Children of parents with severe mental illness, those living in remote areas, young people who self-harm, and those of diverse backgrounds are all set to benefit from a new mental health service to be offered in the region.
Located at Beam Health in Warners Bay, the service known as Little Sparks is open to youngsters aged 12 to 15.
The brainchild of Hunter, New England and Central Coast Primary Health Network (The PHN), it is aimed at increasing access to mental health services for vulnerable children.
Up to 12 face-to-face sessions of psychological counselling will be provided, with priority given to population groups who have difficulty in accessing mental health treatment in the primary care sector.
This includes people under financial hardship and less able to pay fees to access private mental health services, those unable to access Medicare subsidised mental health services, children who have parents with a severe mental illness, Aboriginal and Torres Strait Islander people, people of cultural and linguistically diverse backgrounds, individuals who have self- harmed, attempted suicide or who have suicidal ideation, and can be appropriately managed in the primary health care setting, and children living in rural and remote areas.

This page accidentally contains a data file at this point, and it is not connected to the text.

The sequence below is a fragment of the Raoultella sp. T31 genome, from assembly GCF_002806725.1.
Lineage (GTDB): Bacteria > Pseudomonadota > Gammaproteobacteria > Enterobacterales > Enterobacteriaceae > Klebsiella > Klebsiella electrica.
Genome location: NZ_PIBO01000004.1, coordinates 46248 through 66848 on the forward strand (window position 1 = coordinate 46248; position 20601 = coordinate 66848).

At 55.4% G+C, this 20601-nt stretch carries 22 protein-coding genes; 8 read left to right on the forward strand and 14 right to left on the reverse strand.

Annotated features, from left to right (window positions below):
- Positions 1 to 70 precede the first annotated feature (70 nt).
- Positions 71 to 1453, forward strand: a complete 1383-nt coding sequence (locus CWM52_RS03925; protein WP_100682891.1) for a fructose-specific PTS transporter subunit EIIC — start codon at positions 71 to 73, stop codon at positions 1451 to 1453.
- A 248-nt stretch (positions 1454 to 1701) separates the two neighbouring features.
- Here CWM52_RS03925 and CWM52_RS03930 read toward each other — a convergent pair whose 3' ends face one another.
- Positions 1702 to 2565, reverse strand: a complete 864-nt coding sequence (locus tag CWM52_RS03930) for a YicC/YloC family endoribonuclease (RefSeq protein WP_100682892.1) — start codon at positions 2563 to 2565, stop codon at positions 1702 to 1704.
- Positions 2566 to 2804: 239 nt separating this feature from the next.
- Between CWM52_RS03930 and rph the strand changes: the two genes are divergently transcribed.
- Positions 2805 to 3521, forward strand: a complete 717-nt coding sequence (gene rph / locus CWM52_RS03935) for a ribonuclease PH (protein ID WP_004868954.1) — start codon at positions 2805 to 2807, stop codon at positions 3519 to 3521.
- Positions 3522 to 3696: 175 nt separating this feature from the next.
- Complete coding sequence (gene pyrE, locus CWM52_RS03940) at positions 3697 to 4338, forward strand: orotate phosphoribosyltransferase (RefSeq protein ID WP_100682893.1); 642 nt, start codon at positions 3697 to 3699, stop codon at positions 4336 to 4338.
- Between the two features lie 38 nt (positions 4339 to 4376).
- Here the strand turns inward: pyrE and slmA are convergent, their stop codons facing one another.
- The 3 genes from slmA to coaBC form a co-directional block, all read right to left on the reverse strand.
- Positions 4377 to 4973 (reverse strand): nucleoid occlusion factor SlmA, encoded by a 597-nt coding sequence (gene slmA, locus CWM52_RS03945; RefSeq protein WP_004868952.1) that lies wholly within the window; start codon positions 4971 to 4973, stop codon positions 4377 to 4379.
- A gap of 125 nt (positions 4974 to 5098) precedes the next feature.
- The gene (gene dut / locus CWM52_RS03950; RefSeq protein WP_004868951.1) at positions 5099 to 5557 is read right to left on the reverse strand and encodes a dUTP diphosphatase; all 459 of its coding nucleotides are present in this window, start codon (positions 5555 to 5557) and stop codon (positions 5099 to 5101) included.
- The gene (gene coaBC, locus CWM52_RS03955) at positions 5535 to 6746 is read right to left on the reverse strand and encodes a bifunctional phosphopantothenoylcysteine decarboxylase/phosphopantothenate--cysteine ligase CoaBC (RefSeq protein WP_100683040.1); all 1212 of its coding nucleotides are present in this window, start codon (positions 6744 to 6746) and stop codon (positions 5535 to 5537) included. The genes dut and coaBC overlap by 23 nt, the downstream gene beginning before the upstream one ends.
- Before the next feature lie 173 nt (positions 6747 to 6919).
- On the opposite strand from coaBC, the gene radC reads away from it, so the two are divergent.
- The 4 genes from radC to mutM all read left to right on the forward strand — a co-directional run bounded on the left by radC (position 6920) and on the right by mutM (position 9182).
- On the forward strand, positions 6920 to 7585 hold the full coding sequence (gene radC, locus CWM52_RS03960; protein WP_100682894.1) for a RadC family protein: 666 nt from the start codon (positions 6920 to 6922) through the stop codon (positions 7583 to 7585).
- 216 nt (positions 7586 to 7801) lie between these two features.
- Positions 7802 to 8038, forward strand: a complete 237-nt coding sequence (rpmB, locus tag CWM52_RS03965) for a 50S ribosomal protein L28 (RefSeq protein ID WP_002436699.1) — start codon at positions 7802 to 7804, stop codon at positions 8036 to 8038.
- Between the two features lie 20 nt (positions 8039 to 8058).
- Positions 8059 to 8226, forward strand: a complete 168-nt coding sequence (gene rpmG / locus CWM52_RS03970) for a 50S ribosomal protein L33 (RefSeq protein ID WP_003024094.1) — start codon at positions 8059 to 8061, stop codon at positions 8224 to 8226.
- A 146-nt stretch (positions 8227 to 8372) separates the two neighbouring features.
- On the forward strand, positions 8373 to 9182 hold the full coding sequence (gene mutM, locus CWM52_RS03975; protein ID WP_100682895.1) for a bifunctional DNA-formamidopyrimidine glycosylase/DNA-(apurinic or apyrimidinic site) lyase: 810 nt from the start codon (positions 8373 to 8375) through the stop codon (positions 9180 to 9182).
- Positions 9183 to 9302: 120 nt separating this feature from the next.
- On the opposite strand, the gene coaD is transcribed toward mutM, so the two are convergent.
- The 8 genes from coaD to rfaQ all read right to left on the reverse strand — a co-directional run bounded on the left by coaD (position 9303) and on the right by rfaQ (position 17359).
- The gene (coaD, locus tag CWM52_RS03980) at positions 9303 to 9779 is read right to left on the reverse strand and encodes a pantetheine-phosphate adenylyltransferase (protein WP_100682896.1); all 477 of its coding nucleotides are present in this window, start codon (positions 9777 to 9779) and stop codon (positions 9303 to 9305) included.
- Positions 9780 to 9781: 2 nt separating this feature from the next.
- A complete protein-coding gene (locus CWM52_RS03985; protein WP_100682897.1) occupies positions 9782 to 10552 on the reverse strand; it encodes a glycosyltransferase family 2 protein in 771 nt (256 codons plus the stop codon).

The PHN CEO Richard Nankervis said the service would mean children who needed to access mental health services would find it easier to do so.
“Our annual needs assessment identified a gap within mental health services, particularly for children in priority groups,” he explained.
“The PHN has responded through the commissioning of this new service which complements our existing range, including headspace and Head to Health among many others.”
The PHN manager of mental health and suicide prevention Leah Morgan said the service was committed to offering access to services by removing barriers.
“There are many vulnerable groups within our community who are not receiving mental health support due to barriers including cost and availability. These services will be bulk billed to overcome financial barriers and will prioritise vulnerable patients to ensure they receive the treatment they need,” she added.
“In addition to this new service, GPs are still able to access the GP psychiatry support line for advice on the management of their patients.”
Those using the initiative, piloted until 30 June next year, won’t be out of pocket either.
The funding has been provided utilising flood recovery money from the NSW Government.
For more stories like this:
- Netballers raise awareness about mental health
- Stars of Newcastle set to shine
- Humble Heroes line the lake
Get all the latest Newcastle news, sport, real estate, entertainment, lifestyle and more delivered straight to your inbox with the Newcastle Weekly Daily Newsletter. Sign up here.